Ten years ago, Ontario’s Greenbelt was created to protect some of the Greater Golden Horseshoe’s (GGH) best farmland and environmentally sensitive areas. Soon after, the province released the Growth Plan – the Greenbelt’s counterpart in fighting sprawl and directing compact sustainable growth to more appropriate areas in the GGH region.
Despite both plans, urban sprawl has continued to damage our forests, local farmland and water sources. This year’s review of Ontario’s Greenbelt and Growth plans is an important opportunity to strengthen both plans, so that more natural heritage systems and prime agricultural land is protected and sustainable communities are fostered.
Today, Environmental Defence issued a report card giving a “B” to the recommendations of the Crombie panel’s review of Ontario’s Greenbelt and Growth Plans. The Crombie panel’s report has many valuable recommendations and a strong climate focus. But it doesn’t go far enough to ensure the Greenbelt is protected from infrastructure, like proposed mega-highways. And while the report has good intentions to encourage smarter (compact) growth, the recommendations don’t do enough to fully curb sprawl.
After nearly a year of public consultation led by former Toronto Mayor, the Hon. David Crombie, the panel’s report Planning for Health, Prosperity and Growth: In the Greater Golden Horseshoe 2015-2041 was issued December 7. Overall, the report’s direction and underlying principles highlight the complex issues at play when planning for the future in the Greater Golden Horseshoe (GGH).
The report contains 87 recommendations. The strongest of these recommendations focus on climate change and the need for mandatory municipal climate change plans that include mitigation and adaptation, the creation of a framework and reporting process for municipal greenhouse gas emission reductions and targets and tools for implementation. Adding these climate change recommendations to the Greenbelt and Growth plans will help strengthen Ontario’s position as a leader on climate action.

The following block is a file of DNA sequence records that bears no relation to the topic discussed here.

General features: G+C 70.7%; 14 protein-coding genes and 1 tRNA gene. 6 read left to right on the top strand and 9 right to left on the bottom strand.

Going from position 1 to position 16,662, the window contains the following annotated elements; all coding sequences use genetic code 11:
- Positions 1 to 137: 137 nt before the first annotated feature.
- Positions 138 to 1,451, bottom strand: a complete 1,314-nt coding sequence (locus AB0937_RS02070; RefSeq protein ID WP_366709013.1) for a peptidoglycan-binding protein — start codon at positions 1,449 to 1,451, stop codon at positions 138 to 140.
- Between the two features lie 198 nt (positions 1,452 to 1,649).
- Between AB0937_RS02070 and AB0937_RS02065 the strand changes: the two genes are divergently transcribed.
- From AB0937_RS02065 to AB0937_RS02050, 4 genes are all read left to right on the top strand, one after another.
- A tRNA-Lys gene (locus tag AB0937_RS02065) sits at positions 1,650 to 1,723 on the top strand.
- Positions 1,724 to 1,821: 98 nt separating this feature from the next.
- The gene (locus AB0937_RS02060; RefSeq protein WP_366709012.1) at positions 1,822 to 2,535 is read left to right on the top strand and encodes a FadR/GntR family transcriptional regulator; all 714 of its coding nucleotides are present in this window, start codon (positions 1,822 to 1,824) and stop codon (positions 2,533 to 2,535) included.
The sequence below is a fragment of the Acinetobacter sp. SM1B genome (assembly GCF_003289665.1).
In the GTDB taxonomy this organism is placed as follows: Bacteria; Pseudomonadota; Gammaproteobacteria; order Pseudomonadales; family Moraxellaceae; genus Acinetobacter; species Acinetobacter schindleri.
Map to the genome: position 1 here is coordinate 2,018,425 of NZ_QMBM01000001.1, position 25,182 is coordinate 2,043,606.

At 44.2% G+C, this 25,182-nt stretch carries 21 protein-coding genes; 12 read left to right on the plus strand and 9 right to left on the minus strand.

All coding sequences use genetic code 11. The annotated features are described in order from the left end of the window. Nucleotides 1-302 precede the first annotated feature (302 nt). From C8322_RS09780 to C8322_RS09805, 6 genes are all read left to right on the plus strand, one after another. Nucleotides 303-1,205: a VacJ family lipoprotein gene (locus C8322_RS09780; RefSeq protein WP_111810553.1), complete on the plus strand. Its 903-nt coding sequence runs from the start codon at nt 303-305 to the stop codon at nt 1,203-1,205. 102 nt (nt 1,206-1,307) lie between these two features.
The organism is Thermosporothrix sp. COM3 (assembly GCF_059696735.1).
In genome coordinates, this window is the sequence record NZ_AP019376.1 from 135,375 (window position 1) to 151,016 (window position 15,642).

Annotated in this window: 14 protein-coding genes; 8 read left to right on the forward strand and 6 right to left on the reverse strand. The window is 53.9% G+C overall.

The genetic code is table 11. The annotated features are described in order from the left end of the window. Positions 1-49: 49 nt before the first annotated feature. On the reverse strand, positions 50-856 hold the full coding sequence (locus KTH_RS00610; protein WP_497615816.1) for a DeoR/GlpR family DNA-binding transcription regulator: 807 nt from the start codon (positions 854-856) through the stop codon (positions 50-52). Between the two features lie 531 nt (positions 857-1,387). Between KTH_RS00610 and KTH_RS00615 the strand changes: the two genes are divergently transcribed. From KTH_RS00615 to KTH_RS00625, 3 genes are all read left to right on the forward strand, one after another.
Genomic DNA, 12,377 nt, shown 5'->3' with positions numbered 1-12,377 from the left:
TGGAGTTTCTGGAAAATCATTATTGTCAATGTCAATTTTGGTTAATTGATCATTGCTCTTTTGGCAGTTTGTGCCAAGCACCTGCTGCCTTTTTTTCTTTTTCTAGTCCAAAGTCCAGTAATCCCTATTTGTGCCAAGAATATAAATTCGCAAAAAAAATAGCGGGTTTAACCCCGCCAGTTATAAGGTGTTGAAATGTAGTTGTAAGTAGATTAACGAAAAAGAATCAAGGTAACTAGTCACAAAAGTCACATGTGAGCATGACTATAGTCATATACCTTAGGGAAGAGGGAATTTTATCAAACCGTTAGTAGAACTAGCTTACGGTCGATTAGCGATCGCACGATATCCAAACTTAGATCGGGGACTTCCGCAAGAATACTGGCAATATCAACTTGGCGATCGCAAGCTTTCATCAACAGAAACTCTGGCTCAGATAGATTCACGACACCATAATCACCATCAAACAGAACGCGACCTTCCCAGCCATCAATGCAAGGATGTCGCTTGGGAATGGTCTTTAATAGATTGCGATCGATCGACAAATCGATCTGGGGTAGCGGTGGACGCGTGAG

The other positive aspects of the report include: growing the Greenbelt to further protect vulnerable water sources and urban river valleys; requiring watershed and sub-watershed plans to better protect water sources, rivers and streams; mapping and better protection of agricultural and natural heritage systems in the Greenbelt and Whitebelt (the land between current development and the Greenbelt) and encouraging green infrastructure. There is also important recognition of the need to slow urban growth outside of the Greenbelt and increase municipal intensification to prevent unnecessary, inefficient and leapfrog development.
The rest of the recommendations while well intentioned, are too broad to be effective, especially those dealing with growing the Greenbelt and implementation of the Growth Plan’s intensification targets and complete sustainable communities goals. The recommendations are also vague on the long term monitoring of Greenbelt and Growth plans’ implementation, with no recommendation for a provincial oversight body to ensure consistent implementation of these plans across municipalities – key to ensuring they are followed and implemented properly.
The most serious concern for the Greenbelt is the lack of recommendations to stop infrastructure from being built within its sensitive boundaries including highways, oil pipelines, energy projects and sewer pipes, all of which would irreparably damage the ecological integrity of the Greenbelt over time. The report also leaves the door open to taking lands out of the Greenbelt for development purposes during the review process, something that would also weaken and destroy the Greenbelt’s integrity.
The greatest concerns for the Growth Plan are the recommendations for the plan’s implementation. Rather than regional oversight, decision making about growth is left largely in the hands of individual municipalities. This is problematic as many municipalities are not applying a regional lense to their decision making, nor currently meeting intensification targets which encourages more low density sprawl to occur. It’s clear that action needs to be taken to freeze current urban boundaries and create mandatory municipally intensification requirements to get the Growth Plan back on track.
Check out our report card that gives a snapshot of some of the key issues examined in the Crombie panel’s review of Ontario’s Greenbelt and Growth Plans and how the panel’s recommendations stack up.
2016 will be an important year in the history of Ontario’s Greenbelt and Growth Plans. It’s now up to the province totake strong decisive action to build on the panel’s recommendations and add others missing from the report, such as freezing municipal urban boundaries and stopping large infrastructure projects in the Greenbelt.
Doing so will ensure that the Greenbelt is better protected, that more prime farmland and environmentally sensitive lands around the GGH are saved and not paved and that the Growth Plan will be implemented in a way that stops sprawl, integrates transit, creates sustainable, compact communities that will improve the quality of life for residents of the GGH.
Have your say now! While it’s expected the government will announce amendments and changes to both plan early in the New Year, now is the time to urge the government to ensure those amendments will protect the Greenbelt and mandate smarter growth.